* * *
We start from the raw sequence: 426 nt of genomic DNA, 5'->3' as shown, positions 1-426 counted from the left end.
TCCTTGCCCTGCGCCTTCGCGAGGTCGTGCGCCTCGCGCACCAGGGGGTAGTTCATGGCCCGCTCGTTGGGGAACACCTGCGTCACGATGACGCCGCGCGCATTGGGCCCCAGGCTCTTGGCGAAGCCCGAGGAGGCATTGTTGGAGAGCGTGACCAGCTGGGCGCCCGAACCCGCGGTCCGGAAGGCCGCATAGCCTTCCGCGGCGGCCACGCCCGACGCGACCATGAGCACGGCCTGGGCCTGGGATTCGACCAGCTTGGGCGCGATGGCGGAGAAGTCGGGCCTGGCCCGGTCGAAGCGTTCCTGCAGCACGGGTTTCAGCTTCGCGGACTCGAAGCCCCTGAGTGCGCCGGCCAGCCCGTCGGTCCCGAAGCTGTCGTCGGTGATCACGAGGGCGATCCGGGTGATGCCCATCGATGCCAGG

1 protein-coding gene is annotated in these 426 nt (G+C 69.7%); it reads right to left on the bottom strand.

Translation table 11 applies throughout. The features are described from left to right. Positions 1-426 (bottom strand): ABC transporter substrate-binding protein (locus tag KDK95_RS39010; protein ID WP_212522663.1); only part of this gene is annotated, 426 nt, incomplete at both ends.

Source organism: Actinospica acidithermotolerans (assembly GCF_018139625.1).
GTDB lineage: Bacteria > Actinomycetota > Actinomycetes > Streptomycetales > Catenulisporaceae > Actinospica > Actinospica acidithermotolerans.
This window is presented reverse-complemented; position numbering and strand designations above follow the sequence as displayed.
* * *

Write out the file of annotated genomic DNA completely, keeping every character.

We start from the raw sequence: 426 nt of genomic DNA, 5'->3' as shown, positions 1-426 counted from the left end.
TCCTTGCCCTGCGCCTTCGCGAGGTCGTGCGCCTCGCGCACCAGGGGGTAGTTCATGGCCCGCTCGTTGGGGAACACCTGCGTCACGATGACGCCGCGCGCATTGGGCCCCAGGCTCTTGGCGAAGCCCGAGGAGGCATTGTTGGAGAGCGTGACCAGCTGGGCGCCCGAACCCGCGGTCCGGAAGGCCGCATAGCCTTCCGCGGCGGCCACGCCCGACGCGACCATGAGCACGGCCTGGGCCTGGGATTCGACCAGCTTGGGCGCGATGGCGGAGAAGTCGGGCCTGGCCCGGTCGAAGCGTTCCTGCAGCACGGGTTTCAGCTTCGCGGACTCGAAGCCCCTGAGTGCGCCGGCCAGCCCGTCGGTCCCGAAGCTGTCGTCGGTGATCACGAGGGCGATCCGGGTGATGCCCATCGATGCCAGG

1 protein-coding gene is annotated in these 426 nt (G+C 69.7%); it reads right to left on the bottom strand.

Translation table 11 applies throughout. The features are described from left to right. Positions 1-426 (bottom strand): ABC transporter substrate-binding protein (locus tag KDK95_RS39010; protein ID WP_212522663.1); only part of this gene is annotated, 426 nt, incomplete at both ends.

Source organism: Actinospica acidithermotolerans (assembly GCF_018139625.1).
GTDB lineage: Bacteria > Actinomycetota > Actinomycetes > Streptomycetales > Catenulisporaceae > Actinospica > Actinospica acidithermotolerans.
This window is presented reverse-complemented; position numbering and strand designations above follow the sequence as displayed.